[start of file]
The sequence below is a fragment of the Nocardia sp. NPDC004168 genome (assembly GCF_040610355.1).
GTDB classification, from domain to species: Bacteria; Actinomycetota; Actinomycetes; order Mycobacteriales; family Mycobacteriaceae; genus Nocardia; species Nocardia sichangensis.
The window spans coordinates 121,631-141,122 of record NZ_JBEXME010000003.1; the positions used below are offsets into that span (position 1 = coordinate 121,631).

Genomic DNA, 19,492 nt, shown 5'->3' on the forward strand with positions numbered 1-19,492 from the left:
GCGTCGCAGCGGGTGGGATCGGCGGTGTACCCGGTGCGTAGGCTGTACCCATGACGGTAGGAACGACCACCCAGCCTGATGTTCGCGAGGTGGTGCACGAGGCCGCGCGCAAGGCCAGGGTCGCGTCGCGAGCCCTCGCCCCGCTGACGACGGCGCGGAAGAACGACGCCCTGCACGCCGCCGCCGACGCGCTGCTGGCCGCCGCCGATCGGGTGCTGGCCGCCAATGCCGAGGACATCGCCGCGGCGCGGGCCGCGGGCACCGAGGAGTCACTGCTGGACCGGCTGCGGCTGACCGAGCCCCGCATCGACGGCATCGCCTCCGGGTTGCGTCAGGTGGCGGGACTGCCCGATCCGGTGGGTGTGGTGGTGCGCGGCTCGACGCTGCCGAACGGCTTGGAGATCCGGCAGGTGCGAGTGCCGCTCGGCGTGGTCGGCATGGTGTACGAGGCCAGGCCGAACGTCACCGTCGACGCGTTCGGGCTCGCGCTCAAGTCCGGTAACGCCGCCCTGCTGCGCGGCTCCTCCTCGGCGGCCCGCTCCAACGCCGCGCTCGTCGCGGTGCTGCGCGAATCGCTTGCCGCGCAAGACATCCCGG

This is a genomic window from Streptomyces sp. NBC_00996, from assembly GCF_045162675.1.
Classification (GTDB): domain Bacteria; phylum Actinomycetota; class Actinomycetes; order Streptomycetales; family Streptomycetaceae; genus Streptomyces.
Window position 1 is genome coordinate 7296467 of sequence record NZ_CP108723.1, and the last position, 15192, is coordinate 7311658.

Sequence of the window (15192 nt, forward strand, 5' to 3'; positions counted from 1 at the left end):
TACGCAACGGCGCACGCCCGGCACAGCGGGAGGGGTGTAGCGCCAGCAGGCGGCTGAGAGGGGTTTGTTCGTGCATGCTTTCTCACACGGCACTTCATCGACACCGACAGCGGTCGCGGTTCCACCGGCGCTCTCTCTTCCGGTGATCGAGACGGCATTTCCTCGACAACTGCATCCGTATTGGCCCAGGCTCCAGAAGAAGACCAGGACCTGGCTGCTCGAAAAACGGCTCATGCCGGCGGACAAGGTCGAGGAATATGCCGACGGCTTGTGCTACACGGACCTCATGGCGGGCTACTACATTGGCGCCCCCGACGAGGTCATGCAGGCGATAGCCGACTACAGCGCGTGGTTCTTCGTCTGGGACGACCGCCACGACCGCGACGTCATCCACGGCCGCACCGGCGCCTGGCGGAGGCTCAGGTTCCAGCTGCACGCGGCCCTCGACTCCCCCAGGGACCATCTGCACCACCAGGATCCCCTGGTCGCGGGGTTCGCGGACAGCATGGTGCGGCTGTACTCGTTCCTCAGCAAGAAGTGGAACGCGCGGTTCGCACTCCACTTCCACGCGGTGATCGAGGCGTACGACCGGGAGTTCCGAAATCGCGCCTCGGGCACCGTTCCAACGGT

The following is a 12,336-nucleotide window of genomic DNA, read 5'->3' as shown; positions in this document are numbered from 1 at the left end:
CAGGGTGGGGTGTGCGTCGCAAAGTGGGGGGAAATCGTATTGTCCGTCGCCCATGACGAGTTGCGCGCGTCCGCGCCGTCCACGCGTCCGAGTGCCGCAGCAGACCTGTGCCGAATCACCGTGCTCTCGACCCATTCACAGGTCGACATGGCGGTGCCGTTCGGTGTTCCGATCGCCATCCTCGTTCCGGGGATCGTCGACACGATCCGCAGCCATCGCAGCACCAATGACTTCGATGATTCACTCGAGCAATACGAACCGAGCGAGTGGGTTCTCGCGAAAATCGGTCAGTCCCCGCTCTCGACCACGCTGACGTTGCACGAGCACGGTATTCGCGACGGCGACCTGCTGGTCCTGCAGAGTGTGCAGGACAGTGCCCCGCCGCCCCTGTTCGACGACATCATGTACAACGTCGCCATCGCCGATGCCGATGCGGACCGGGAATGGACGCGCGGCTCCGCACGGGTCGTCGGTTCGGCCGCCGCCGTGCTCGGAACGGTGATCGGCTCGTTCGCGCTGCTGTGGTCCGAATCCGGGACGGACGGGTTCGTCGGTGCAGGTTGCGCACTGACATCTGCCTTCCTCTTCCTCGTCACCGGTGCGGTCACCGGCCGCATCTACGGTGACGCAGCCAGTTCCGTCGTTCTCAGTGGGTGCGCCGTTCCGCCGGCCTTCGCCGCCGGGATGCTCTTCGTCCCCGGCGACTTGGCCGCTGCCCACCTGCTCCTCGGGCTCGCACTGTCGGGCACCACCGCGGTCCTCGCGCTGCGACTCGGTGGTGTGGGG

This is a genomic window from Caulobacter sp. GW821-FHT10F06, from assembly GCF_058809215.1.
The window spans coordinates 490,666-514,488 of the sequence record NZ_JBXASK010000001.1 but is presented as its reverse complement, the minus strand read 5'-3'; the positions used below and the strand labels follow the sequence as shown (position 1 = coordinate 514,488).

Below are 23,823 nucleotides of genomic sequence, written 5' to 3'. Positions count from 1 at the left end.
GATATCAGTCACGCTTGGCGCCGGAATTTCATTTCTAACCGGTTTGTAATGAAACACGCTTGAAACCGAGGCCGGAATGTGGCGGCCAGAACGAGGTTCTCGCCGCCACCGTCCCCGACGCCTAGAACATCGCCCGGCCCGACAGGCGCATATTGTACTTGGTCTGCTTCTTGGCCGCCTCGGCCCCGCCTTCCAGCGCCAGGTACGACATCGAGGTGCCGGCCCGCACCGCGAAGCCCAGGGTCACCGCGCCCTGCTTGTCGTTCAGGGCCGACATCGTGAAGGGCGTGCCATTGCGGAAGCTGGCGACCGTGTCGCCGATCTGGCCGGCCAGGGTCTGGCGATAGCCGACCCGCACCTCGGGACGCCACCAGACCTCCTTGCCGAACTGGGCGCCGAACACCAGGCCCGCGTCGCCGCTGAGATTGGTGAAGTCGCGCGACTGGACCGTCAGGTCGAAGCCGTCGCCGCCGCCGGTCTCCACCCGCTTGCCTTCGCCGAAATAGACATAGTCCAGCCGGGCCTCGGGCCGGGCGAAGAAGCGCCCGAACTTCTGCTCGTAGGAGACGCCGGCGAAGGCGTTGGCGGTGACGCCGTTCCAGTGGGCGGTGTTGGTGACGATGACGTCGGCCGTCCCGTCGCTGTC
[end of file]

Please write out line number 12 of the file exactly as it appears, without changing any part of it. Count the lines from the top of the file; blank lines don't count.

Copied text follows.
CAGGGTGGGGTGTGCGTCGCAAAGTGGGGGGAAATCGTATTGTCCGTCGCCCATGACGAGTTGCGCGCGTCCGCGCCGTCCACGCGTCCGAGTGCCGCAGCAGACCTGTGCCGAATCACCGTGCTCTCGACCCATTCACAGGTCGACATGGCGGTGCCGTTCGGTGTTCCGATCGCCATCCTCGTTCCGGGGATCGTCGACACGATCCGCAGCCATCGCAGCACCAATGACTTCGATGATTCACTCGAGCAATACGAACCGAGCGAGTGGGTTCTCGCGAAAATCGGTCAGTCCCCGCTCTCGACCACGCTGACGTTGCACGAGCACGGTATTCGCGACGGCGACCTGCTGGTCCTGCAGAGTGTGCAGGACAGTGCCCCGCCGCCCCTGTTCGACGACATCATGTACAACGTCGCCATCGCCGATGCCGATGCGGACCGGGAATGGACGCGCGGCTCCGCACGGGTCGTCGGTTCGGCCGCCGCCGTGCTCGGAACGGTGATCGGCTCGTTCGCGCTGCTGTGGTCCGAATCCGGGACGGACGGGTTCGTCGGTGCAGGTTGCGCACTGACATCTGCCTTCCTCTTCCTCGTCACCGGTGCGGTCACCGGCCGCATCTACGGTGACGCAGCCAGTTCCGTCGTTCTCAGTGGGTGCGCCGTTCCGCCGGCCTTCGCCGCCGGGATGCTCTTCGTCCCCGGCGACTTGGCCGCTGCCCACCTGCTCCTCGGGCTCGCACTGTCGGGCACCACCGCGGTCCTCGCGCTGCGACTCGGTGGTGTGGGG